“This tragedy demonstrates the vulnerability of judges. I am absolutely heartbroken for Judge Salas and her family,” said High School Social Studies Teacher Dana Nazaretian.

Unfortunately, there have also been assasination attempts against other federal judges. Judge Salas revealed in a “60 Minutes” interview that Hollander was planning to assassinate Supreme Court Justice Sonia Sotomayor as well. The FBI found a gun with ammunition and a folder with information about Sotomayor in a locker that belonged to him.

Additionally, Aaron M. Richardson in Jacksonville, Florida, was found guilty of attempting to assassinate U.S. District Court Judge Timothy J. Corrigan and sentenced “to 343 years in federal prison.” Richardson stole a rifle from a Sports Authority and, by using the Internet, obtained the location of Corrigan’s residence, where he arrived on the eve of June 22, 2013. He fired one shot at Corrigan, but it missed him by two inches. 

We need to understand that judges are at risk. We need to understand that we put ourselves in great danger every day for doing our jobs . . . This fact has to wake us up.

— Judge Salas

The issue regarding threats against federal judges has garnered national attention since the murder of Salas’ son and her subsequent commitment to pushing Congress for better protection for judges, yet it has been prevalent for years. So, the question remains — why has no action been taken to increase protection for federal judges?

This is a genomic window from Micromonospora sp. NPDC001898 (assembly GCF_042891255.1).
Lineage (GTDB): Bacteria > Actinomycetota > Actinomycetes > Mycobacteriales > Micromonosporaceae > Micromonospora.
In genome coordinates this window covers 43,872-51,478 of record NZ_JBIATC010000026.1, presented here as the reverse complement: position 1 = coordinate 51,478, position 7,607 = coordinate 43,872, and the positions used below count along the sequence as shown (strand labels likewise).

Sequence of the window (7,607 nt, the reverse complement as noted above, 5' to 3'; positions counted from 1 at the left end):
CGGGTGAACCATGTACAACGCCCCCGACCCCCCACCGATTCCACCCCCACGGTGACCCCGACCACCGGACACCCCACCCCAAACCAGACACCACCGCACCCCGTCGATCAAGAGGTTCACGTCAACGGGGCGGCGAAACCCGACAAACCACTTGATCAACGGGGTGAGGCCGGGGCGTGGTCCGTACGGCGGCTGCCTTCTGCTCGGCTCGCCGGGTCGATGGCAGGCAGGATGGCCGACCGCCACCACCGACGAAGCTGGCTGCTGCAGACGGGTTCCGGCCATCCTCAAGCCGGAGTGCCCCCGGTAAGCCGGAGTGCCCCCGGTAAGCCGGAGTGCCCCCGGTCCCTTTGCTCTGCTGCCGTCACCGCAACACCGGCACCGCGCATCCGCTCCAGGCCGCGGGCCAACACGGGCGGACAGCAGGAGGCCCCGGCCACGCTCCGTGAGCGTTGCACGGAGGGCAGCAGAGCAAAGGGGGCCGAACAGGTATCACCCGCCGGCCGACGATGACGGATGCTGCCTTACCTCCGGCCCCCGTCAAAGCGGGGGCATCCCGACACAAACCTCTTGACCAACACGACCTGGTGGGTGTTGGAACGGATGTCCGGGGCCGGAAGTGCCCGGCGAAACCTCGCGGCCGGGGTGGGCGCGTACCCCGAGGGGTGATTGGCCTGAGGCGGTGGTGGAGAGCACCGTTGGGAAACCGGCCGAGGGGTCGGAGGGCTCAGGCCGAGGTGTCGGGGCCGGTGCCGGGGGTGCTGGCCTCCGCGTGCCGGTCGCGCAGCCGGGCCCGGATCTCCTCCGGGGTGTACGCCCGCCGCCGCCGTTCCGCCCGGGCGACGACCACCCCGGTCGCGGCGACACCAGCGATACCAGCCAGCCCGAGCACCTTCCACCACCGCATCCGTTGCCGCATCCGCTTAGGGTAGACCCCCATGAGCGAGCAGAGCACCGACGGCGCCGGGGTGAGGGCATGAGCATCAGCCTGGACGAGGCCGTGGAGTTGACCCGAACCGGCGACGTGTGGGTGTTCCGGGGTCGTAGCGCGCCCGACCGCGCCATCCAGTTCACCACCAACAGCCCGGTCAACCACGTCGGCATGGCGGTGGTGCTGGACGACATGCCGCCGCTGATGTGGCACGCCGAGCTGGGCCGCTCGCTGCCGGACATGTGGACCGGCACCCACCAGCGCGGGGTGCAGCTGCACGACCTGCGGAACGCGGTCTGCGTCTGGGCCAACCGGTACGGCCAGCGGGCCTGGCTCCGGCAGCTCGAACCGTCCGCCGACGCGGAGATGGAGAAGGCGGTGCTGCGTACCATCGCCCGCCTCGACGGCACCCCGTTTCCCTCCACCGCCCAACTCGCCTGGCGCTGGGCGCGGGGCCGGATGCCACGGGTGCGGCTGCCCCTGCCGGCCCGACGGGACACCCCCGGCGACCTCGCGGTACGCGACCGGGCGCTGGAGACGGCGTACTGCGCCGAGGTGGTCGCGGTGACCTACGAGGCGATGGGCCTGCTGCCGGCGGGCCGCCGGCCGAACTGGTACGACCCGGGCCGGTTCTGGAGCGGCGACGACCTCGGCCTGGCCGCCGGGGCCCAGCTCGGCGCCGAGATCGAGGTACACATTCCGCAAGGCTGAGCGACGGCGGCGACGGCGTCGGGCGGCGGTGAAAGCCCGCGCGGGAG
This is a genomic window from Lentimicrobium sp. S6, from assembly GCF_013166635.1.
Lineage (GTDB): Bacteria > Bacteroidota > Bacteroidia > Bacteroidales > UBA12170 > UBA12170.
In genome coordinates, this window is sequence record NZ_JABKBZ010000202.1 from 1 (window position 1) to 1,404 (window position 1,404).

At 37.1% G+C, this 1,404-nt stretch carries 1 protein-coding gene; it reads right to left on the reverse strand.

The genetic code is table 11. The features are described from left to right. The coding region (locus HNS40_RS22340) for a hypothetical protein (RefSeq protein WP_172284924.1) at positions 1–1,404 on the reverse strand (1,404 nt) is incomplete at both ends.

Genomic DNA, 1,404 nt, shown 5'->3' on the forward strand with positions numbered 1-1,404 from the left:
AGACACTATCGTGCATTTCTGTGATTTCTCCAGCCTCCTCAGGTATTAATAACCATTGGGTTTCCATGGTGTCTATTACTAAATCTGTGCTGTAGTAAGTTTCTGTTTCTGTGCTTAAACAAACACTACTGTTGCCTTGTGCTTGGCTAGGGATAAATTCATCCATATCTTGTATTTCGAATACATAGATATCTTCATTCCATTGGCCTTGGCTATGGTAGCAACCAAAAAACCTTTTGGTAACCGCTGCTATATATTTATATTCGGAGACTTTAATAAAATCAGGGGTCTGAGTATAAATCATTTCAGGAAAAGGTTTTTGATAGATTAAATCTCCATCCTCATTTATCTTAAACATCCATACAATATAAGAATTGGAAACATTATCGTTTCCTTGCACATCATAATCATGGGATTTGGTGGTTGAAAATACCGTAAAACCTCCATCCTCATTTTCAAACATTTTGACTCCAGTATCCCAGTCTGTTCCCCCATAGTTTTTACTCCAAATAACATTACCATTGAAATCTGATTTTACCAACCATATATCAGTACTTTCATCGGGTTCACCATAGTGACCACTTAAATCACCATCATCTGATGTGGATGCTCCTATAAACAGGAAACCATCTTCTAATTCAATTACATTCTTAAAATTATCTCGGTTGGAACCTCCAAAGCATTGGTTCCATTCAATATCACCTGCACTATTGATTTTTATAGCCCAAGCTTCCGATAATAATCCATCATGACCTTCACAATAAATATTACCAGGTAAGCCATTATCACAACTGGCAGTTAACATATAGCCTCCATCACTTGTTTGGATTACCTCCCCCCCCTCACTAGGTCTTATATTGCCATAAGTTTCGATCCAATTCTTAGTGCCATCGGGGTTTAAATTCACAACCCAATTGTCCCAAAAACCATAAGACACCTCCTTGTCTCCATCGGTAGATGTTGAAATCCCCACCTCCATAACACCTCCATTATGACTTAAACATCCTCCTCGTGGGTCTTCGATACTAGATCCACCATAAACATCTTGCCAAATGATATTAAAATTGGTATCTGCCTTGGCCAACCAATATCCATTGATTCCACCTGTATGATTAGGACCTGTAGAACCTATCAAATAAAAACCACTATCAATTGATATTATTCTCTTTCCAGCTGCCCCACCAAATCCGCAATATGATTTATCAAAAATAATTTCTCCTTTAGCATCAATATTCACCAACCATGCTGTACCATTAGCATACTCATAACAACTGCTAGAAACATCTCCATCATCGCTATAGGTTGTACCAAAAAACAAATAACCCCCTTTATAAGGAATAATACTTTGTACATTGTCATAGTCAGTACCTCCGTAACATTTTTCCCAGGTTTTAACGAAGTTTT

“The federal judiciary was created by the Constitution to include life-time tenure in an effort to shield judges from the public. While the attack on Judge Salas and her family is an extreme violation of this desire by the Founders, it is clear that they [the Founders] feared some type of possibility of retribution,” said High School Social Studies Teacher Stacy Filocco. 

The U.S. Marshals Service “was the first federal law enforcement agency in the United States,” established in 1789, and one of its duties under its Judicial Security Division includes “protecting the federal judiciary [judges, court officials, witnesses, jurors, visitors, prisoners, and others who have been threatened],” as well as investigating threats.